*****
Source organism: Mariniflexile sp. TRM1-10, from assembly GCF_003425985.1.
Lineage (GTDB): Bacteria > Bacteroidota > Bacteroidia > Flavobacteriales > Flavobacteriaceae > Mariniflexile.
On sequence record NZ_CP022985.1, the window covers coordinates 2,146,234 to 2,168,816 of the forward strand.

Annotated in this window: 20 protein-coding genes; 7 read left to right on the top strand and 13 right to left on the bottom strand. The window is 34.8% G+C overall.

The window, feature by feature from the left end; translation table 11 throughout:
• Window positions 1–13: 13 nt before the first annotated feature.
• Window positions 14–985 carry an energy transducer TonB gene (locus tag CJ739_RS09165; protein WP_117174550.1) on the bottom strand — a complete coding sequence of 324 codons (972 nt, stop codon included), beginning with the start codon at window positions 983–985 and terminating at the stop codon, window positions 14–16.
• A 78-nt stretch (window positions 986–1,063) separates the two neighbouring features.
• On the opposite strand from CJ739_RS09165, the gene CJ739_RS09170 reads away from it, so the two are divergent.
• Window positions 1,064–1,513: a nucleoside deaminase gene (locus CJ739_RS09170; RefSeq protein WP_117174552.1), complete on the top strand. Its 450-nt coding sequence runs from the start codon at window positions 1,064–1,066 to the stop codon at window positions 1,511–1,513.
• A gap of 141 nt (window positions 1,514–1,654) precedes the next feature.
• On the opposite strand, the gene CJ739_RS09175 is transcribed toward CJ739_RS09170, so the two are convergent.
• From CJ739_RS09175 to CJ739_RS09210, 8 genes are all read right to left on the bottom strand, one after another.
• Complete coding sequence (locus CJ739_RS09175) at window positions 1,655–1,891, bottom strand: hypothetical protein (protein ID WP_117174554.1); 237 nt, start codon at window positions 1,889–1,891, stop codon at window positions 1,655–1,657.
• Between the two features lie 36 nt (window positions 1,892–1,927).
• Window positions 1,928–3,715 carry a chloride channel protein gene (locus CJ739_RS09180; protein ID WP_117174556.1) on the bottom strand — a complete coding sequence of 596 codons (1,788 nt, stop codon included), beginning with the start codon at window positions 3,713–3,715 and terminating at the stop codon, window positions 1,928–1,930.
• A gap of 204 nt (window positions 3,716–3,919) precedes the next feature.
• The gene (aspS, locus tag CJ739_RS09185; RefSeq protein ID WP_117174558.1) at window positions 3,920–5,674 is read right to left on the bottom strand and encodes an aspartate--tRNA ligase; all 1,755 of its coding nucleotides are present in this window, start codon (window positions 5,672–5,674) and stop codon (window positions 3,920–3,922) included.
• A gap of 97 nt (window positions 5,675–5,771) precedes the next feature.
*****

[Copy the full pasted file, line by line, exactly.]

Source organism: Mariniflexile sp. TRM1-10, from assembly GCF_003425985.1.
Lineage (GTDB): Bacteria > Bacteroidota > Bacteroidia > Flavobacteriales > Flavobacteriaceae > Mariniflexile.
On sequence record NZ_CP022985.1, the window covers coordinates 2,146,234 to 2,168,816 of the forward strand.

Annotated in this window: 20 protein-coding genes; 7 read left to right on the top strand and 13 right to left on the bottom strand. The window is 34.8% G+C overall.

The window, feature by feature from the left end; translation table 11 throughout:
• Window positions 1–13: 13 nt before the first annotated feature.
• Window positions 14–985 carry an energy transducer TonB gene (locus tag CJ739_RS09165; protein WP_117174550.1) on the bottom strand — a complete coding sequence of 324 codons (972 nt, stop codon included), beginning with the start codon at window positions 983–985 and terminating at the stop codon, window positions 14–16.
• A 78-nt stretch (window positions 986–1,063) separates the two neighbouring features.
• On the opposite strand from CJ739_RS09165, the gene CJ739_RS09170 reads away from it, so the two are divergent.
• Window positions 1,064–1,513: a nucleoside deaminase gene (locus CJ739_RS09170; RefSeq protein WP_117174552.1), complete on the top strand. Its 450-nt coding sequence runs from the start codon at window positions 1,064–1,066 to the stop codon at window positions 1,511–1,513.
• A gap of 141 nt (window positions 1,514–1,654) precedes the next feature.
• On the opposite strand, the gene CJ739_RS09175 is transcribed toward CJ739_RS09170, so the two are convergent.
• From CJ739_RS09175 to CJ739_RS09210, 8 genes are all read right to left on the bottom strand, one after another.
• Complete coding sequence (locus CJ739_RS09175) at window positions 1,655–1,891, bottom strand: hypothetical protein (protein ID WP_117174554.1); 237 nt, start codon at window positions 1,889–1,891, stop codon at window positions 1,655–1,657.
• Between the two features lie 36 nt (window positions 1,892–1,927).
• Window positions 1,928–3,715 carry a chloride channel protein gene (locus CJ739_RS09180; protein ID WP_117174556.1) on the bottom strand — a complete coding sequence of 596 codons (1,788 nt, stop codon included), beginning with the start codon at window positions 3,713–3,715 and terminating at the stop codon, window positions 1,928–1,930.
• A gap of 204 nt (window positions 3,716–3,919) precedes the next feature.
• The gene (aspS, locus tag CJ739_RS09185; RefSeq protein ID WP_117174558.1) at window positions 3,920–5,674 is read right to left on the bottom strand and encodes an aspartate--tRNA ligase; all 1,755 of its coding nucleotides are present in this window, start codon (window positions 5,672–5,674) and stop codon (window positions 3,920–3,922) included.
• A gap of 97 nt (window positions 5,675–5,771) precedes the next feature.